The humanities represent a type of knowledge distinct from, and yet encompassing, scientific knowledge. Drawing on philosophical hermeneutics in the tradition of the Geisteswissenschaften
, as well as on the Latin rhetorical tradition and on Greek paideia
, this essay presents humanities knowledge as “involved knowing”. Science, in principle, abstracts from the subjective, psychological conditions of knowing, including its emotional and willful determinants, as introducing personal biases, and it attempts also to neutralize historical and cultural contingencies. Humanities knowledge, in contrast, focuses attention on precisely these subjective and historical factors as intrinsic to any knowledge in its full human purport. In particular, poetry, which historically is the matrix of knowledge in all fields, including science, deliberately explores and amply expresses these specifically human registers of significance. The poetic underpinnings of knowledge actually remain crucial to human knowing and key to interpreting its significance in all domains, including the whole range of scientific fields, throughout the course of its development and not least in the modern age so dominated by science and technology.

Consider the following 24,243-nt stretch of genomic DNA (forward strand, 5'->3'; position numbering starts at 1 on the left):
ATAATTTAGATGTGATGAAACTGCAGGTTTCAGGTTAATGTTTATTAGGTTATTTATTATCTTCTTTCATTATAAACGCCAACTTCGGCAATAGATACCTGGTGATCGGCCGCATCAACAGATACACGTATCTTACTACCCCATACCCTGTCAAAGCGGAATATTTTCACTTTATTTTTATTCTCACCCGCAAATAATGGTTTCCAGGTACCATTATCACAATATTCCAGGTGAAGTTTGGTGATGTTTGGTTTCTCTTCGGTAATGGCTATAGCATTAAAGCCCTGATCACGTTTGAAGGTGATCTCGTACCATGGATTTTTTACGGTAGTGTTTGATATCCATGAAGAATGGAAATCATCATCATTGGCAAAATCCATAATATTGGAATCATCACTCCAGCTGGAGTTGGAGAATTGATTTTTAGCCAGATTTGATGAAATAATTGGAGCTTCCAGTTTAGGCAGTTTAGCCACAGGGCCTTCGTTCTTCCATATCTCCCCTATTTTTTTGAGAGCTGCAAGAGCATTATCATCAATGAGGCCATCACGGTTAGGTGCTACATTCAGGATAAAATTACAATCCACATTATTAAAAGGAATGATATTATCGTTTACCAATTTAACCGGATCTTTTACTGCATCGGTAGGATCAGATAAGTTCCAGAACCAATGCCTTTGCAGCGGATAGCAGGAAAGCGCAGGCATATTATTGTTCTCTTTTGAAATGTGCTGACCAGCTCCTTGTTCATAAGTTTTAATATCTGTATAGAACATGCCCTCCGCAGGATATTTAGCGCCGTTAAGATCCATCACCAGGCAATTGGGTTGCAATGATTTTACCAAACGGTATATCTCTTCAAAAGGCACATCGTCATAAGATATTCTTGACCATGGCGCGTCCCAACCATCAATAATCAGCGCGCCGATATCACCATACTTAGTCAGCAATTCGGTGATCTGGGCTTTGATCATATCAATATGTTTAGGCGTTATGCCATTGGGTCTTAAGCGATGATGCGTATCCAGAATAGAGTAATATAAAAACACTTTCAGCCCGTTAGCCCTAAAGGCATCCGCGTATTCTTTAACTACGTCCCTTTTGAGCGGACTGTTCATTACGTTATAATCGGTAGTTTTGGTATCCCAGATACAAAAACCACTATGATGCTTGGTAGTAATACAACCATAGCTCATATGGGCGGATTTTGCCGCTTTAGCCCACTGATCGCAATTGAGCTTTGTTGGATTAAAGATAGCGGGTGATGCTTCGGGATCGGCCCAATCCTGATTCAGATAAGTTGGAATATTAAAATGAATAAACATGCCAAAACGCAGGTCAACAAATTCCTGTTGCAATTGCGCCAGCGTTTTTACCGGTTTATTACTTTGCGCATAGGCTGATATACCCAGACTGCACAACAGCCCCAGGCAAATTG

This is an open access article distributed under the Creative Commons Attribution License
which permits unrestricted use, distribution, and reproduction in any medium, provided the original work is properly cited